DeVos: We'll stop school shootings by being unfair to black children

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School shootings are disproportionately committed by white students, but Betsy DeVos' commission claims the incidents could be decreased if schools over-discipline students of color.

After the tragic mass shooting at Marjory Stoneman Douglas High School in Florida, where a white student killed 17 people, the federal government convened a Federal Commission on School Safety, to be headed by Education Secretary Betsy DeVos. That commission was charged with finding "meaningful and actionable recommendations to keep students safe at school."

Now, the Commission has issued its report, and one of its key recommendations is to roll back Obama-era protections against students of color being unfairly disciplined. None of the major recommendations of the Commission deal with making guns less available generally, even though every bit of evidence shows that countries with stricter gun control laws see far fewer mass shootings. Instead, the report provided guidelines for arming school personnel and contains a perverse insistence that schools are made safer when they return to an era where students of color disproportionately disciplined.

Under Obama, the Department of Education found that students of color were disciplined at a far higher rate than their white peers, often for minor infractions. It starts in preschool, where black preschoolers were found to be suspended at over three times the rate of white pre-school students. And it continues in K-12 education, where black students were nearly four times as likely to be suspended as their white peers.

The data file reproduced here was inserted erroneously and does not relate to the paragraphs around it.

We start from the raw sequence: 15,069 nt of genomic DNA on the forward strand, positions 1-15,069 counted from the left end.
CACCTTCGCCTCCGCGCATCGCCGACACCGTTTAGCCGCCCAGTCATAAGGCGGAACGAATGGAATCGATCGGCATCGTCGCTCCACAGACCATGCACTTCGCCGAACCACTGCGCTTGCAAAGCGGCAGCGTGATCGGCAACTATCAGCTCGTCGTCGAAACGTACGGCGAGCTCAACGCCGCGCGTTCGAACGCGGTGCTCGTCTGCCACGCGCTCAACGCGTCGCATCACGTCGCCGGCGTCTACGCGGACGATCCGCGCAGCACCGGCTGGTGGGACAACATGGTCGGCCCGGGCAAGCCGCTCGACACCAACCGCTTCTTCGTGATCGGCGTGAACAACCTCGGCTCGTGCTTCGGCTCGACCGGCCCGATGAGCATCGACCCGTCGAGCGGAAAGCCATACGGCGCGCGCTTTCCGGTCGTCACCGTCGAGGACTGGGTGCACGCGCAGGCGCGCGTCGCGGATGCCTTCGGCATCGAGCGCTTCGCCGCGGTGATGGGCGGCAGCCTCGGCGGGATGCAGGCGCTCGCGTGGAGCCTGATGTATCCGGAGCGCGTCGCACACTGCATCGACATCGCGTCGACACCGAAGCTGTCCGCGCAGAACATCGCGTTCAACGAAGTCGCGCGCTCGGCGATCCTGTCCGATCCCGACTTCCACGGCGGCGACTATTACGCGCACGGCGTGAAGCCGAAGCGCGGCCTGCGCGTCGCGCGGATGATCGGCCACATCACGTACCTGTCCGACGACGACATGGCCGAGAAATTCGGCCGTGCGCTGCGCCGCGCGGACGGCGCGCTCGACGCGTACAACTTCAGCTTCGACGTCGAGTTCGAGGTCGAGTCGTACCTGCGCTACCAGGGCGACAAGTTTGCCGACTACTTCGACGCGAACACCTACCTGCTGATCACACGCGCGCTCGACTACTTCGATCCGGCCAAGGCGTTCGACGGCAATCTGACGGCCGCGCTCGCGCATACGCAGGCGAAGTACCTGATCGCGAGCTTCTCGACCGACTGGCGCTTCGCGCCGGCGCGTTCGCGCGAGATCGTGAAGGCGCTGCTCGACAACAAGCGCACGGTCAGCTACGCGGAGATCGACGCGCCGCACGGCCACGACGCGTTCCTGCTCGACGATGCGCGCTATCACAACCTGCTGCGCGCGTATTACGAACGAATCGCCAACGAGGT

The Obama-era guidelines beefed up data collection to help identify those types of disparities, and it also recommended schools treat suspension and expulsion as a last resort rather than the first action.

But DeVos wants to get rid of the rules. In theory, it is because the Parkland school shooter had committed a number of infractions before the shooting yet still managed to carry out the shooting. The unspoken implication is that the Stoneman Douglas school felt so restricted by the Obama guidelines that they didn't take appropriate action against a student who became a school shooter. This ignores the fact that the gunman, Nicolas Cruz, had been expelled from the school. It also ignores the fact that the Cruz was white. Finally, the recommendations ignore that, although data is difficult to track, it appears that the majority of mass shootings are committed by white men.

The report's conclusion is a transparent — and terrible — way for DeVos to pander to conservatives who demanded, as early as fall 2017, that the Obama disciplinary policies be thrown out.

The Trump administration and DeVos aren't genuinely interested in making schools safer. They're interested in propping up the power of the NRA, a major player in getting Trump elected, and in rolling back Obama-era civil rights protections for many groups, including victims of campus sexual assault and trans students. This report is yet another cynical way for the administration to enshrine discrimination into law.

Published with permission of The American Independent.